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RoniNYC
Topic Author
Posts: 18
Joined: September 6th, 2011, 11:25 pm

### What is the probability to toss HH in 10 tosses?

I know that on average it takes 6 tosses (fair coin) to get 2 heads in a row... Is it possible to find the probability that we toss HH in 10 tosses? Thanks.

tagoma
Posts: 18351
Joined: February 21st, 2010, 12:58 pm

### What is the probability to toss HH in 10 tosses?

Can we have HHH, HHHH, HHHHH, .... ?Or the probability out of HHTTTTTTTT, THHTTTTTTT, TTHHTTTTTT, ... ?

karakfa
Posts: 139
Joined: May 25th, 2002, 5:05 pm

### What is the probability to toss HH in 10 tosses?

Last edited by karakfa on January 1st, 2013, 11:00 pm, edited 1 time in total.

katastrofa
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Joined: August 16th, 2007, 5:36 am
Location: Alpha Centauri

### What is the probability to toss HH in 10 tosses?

where F_n is the Fibbonacci series (F_0 = 0, F_1 = 1, ...).

Ultraviolet
Posts: 1655
Joined: August 15th, 2012, 9:46 am

### What is the probability to toss HH in 10 tosses?

QuoteOriginally posted by: katastrofawhere F_n is the Fibbonacci series (F_0 = 0, F_1 = 1, ...).Yup, it has a structure of a Fibonacci sequence: P(n) = 1/2 P(n-1) + 1/2 * 1/2 P(n-2) for n >2, P(2) = 1/4, P(1) = 0+ 50 XP, katastrofa, but you've lost karma for the spelling mistake!

RoniNYC
Topic Author
Posts: 18
Joined: September 6th, 2011, 11:25 pm

### What is the probability to toss HH in 10 tosses?

QuoteOriginally posted by: UltravioletQuoteOriginally posted by: katastrofawhere F_n is the Fibbonacci series (F_0 = 0, F_1 = 1, ...).Yup, it has a structure of a Fibonacci sequence: P(n) = 1/2 P(n-1) + 1/2 * 1/2 P(n-2) for n >2, P(2) = 1/4, P(1) = 0+ 50 XP, katastrofa, but you've lost karma for the spelling mistake!Hey Ultraviolet,Thank you for the answer. Could you please explain why it's a Fibonacci sequence or perhaps direct me to a source so that I understand why it is true?Thanks@edouardI'm not sure, I guess an answer to either would be okay... it's a question I made up after doing a similar question...

Ultraviolet
Posts: 1655
Joined: August 15th, 2012, 9:46 am

### What is the probability to toss HH in 10 tosses?

Sure (katastrofa must have solved it in a similar way)It's like outrun wrote.You may want to take a look at this thread and the link to the brainteaser forum it contains, where the original problem is solved in a few different ways. In analogy to the solution using conditional expectation values as intermediate steps (to obtain a closed formula for E[n]), we can write a recursive formula for P(n) as a function of P(n-1) and P(n-2) using conditional probabilities:P(n) = 1/2 P(n|T) + 1/2 P(n|H),where P(n|X), X=T,H, is the probability of obtaining HH in n tosses conditioned on the first toss being X.We haveP(n|T) = P(n-1)andP(n|H) = 1/2 P(n|HT) + 1/2 P(n|HH) = 1/2 P(n-2) (obviously, for n > 2 P(n|HH) = 0 and P(n|HT) = P(n-2))Collecting all formulas together, we obtain P(n) = 1/2 P(n-1) + 1/2*1/2 P(n-2).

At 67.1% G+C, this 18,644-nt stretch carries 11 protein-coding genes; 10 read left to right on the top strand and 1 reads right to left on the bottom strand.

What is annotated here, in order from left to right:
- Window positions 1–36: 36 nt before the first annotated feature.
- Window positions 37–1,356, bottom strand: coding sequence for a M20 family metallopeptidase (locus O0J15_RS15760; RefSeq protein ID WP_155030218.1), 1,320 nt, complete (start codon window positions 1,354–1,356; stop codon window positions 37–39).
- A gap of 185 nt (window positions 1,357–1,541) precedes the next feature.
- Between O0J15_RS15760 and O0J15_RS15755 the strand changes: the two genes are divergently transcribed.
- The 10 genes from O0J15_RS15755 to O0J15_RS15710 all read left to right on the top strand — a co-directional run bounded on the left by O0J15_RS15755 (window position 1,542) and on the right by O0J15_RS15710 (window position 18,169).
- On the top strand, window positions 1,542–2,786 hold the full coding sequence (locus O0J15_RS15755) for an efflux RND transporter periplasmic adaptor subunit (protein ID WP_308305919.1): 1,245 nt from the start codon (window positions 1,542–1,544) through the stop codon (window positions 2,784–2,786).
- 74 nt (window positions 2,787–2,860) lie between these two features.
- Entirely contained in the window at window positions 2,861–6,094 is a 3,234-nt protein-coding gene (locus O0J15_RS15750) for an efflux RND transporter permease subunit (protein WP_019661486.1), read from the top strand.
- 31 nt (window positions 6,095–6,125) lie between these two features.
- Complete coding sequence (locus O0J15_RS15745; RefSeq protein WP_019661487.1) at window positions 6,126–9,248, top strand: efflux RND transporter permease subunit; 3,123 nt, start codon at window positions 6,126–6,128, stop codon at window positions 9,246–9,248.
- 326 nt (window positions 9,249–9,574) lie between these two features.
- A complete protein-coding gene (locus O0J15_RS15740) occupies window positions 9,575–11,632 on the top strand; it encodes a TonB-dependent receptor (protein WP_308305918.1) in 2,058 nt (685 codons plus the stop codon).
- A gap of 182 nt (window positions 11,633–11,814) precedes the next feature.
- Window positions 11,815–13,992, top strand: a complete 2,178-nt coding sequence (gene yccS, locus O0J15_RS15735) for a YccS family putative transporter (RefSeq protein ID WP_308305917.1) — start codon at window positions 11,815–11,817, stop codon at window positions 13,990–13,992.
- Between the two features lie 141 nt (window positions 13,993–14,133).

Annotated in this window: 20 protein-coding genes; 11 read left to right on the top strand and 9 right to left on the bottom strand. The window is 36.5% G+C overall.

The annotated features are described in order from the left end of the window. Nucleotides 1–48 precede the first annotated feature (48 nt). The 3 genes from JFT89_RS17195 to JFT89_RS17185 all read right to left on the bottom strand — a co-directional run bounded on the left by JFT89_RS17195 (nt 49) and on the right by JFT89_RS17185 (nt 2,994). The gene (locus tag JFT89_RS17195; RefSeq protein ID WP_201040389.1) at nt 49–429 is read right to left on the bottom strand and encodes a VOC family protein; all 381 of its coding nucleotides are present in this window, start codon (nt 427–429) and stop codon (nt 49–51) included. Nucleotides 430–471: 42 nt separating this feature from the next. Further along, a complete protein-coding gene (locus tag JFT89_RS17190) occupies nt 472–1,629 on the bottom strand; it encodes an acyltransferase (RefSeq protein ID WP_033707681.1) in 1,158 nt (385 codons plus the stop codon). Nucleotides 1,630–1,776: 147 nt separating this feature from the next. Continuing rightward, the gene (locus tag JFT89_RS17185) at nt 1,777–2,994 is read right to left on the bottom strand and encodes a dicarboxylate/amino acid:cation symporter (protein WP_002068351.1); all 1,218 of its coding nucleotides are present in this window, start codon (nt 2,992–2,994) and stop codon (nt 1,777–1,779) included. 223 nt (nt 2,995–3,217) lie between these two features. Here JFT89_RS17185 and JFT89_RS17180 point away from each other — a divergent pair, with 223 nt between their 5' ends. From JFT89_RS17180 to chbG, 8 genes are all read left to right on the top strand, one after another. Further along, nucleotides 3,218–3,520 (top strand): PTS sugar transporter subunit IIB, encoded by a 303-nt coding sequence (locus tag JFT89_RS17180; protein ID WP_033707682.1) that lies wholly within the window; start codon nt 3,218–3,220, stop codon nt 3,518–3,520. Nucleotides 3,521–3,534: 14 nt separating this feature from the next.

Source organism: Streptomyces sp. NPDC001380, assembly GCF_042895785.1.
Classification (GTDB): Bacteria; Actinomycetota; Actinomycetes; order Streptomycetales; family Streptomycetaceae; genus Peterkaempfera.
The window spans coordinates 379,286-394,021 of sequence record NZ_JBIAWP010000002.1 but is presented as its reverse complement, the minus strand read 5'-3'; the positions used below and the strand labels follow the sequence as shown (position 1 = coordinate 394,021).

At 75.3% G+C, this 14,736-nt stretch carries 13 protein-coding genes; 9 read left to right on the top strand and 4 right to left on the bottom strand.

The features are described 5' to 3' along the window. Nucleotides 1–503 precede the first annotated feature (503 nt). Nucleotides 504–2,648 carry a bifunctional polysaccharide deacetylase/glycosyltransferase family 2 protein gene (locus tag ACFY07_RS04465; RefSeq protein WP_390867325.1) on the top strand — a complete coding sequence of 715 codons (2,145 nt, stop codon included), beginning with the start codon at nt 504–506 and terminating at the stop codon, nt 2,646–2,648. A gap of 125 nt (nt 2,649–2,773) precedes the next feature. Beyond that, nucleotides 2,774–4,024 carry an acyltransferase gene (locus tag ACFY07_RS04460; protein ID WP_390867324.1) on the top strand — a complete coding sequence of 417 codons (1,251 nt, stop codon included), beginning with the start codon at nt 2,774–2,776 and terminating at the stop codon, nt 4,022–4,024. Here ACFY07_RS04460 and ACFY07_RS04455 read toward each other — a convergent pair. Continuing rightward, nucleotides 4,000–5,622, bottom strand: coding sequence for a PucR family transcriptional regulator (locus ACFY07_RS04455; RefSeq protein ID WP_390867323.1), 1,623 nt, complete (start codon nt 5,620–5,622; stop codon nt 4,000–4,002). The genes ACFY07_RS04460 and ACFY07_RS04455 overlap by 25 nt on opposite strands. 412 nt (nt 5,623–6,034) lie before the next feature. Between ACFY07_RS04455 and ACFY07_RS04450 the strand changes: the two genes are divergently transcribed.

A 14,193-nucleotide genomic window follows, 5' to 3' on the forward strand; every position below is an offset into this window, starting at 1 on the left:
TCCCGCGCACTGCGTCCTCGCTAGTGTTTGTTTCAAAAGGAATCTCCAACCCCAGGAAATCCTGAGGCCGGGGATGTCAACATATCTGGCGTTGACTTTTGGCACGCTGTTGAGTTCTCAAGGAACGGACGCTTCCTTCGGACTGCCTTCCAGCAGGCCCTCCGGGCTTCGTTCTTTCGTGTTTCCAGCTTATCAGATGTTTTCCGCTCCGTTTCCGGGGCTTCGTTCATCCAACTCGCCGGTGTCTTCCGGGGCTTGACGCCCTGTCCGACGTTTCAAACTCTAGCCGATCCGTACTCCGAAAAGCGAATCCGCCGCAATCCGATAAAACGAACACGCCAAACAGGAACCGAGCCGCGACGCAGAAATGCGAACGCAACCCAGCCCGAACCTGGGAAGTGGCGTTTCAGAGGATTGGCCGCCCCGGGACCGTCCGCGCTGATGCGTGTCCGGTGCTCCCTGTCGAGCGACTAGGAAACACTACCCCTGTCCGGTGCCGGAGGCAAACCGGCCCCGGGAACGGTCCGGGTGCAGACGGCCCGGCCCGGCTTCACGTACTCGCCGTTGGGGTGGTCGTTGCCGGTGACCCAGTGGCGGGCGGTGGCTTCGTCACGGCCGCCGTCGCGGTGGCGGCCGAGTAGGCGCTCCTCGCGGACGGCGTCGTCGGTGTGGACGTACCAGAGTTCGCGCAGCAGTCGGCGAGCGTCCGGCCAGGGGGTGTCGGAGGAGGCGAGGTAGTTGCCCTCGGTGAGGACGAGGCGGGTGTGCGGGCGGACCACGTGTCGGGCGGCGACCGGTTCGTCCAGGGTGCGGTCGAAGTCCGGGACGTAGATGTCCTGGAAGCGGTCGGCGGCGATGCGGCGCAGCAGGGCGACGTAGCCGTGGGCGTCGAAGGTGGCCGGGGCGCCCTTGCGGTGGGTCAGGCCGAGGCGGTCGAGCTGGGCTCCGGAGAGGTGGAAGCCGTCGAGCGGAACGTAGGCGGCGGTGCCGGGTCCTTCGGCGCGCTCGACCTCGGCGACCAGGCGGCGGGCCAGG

ChicagoGuy
Posts: 455
Joined: April 13th, 2007, 1:45 am

### What is the probability to toss HH in 10 tosses?

I'm not getting that answer. I think this is how you solve it:To get exactly two consecutive heads out of n tosses we have:n=2 tosses: {H, H}n=3 tosses: {H, H, T}, {T, H, H}n=4 tosses: {H, H, T, T}, {T, H, H, T}, {T, T, H, H}and so onSimilarly, to get exactly three consecutive heads out of n tosses we have:n=3 tosses: {H, H, H}n=4 tosses: {H, H, H, T}, {T, H, H, H}n=5 tosses: {H, H, H, T, T}, {T, H, H, H, T}, {T, T, H, H, H}and so onAnd for exactly four consecutive heads out of n tosses we haven=4 tosses: {H, H, H, H}n=5 tosses: {T, H, H, H, H}, {H, H, H, H, T}and so onSo to have 2 consecutive heads out of n tosses we have to add all these up2 tosses: {H, H}3 tosses: {H, H, T}, {T, H, H}, {H, H, H}4 tosses: {H, H, T, T}, {T, H, H, T}, {T, T, H, H}, {H, H, H, T}, {T, H, H, H}, {H, H, H, H}so for 2 tosses: 1/2^23 tosses: (2+1)/2^34 tosses: (3+2+1)/2^4n tosses: (n+(n-1)+...+1)/2^n=(n*(n+1))/2^(n+1)

horacioaliaga
Posts: 326
Joined: August 21st, 2005, 3:30 pm

### What is the probability to toss HH in 10 tosses?

The Probability of getting HH on the 10th toss is equal to the probability of not having it (3/4)^9 during the first 9 tosses, times the probability of having it exactly on the 10th toss (1/4):1/4 * (3/4)^9 = 1.8771%
Last edited by horacioaliaga on February 4th, 2013, 11:00 pm, edited 1 time in total.

secquant
Posts: 1
Joined: October 21st, 2016, 4:31 pm

### Re: What is the probability to toss HH in 10 tosses?

Probabilities of getting ...TT... and ...HH... out of 10 are the same, probabilites of getting HTHT...HT or THTH...TH are the same

FalsePositive
Posts: 93
Joined: March 10th, 2009, 1:12 am

### Re: What is the probability to toss HH in 10 tosses?

There are N-2+1 = 9 possible 2-streaks where HH can happen with probability 1/4.
Now we know that
probability of at least one HH = 1 - probability of no HH = 1 - (3/4)^9 = .92
The chance of getting at least one HH is high because, as you mentioned, on average one HH is expected in every 6 tosses, and now we have 10>6 tosses.

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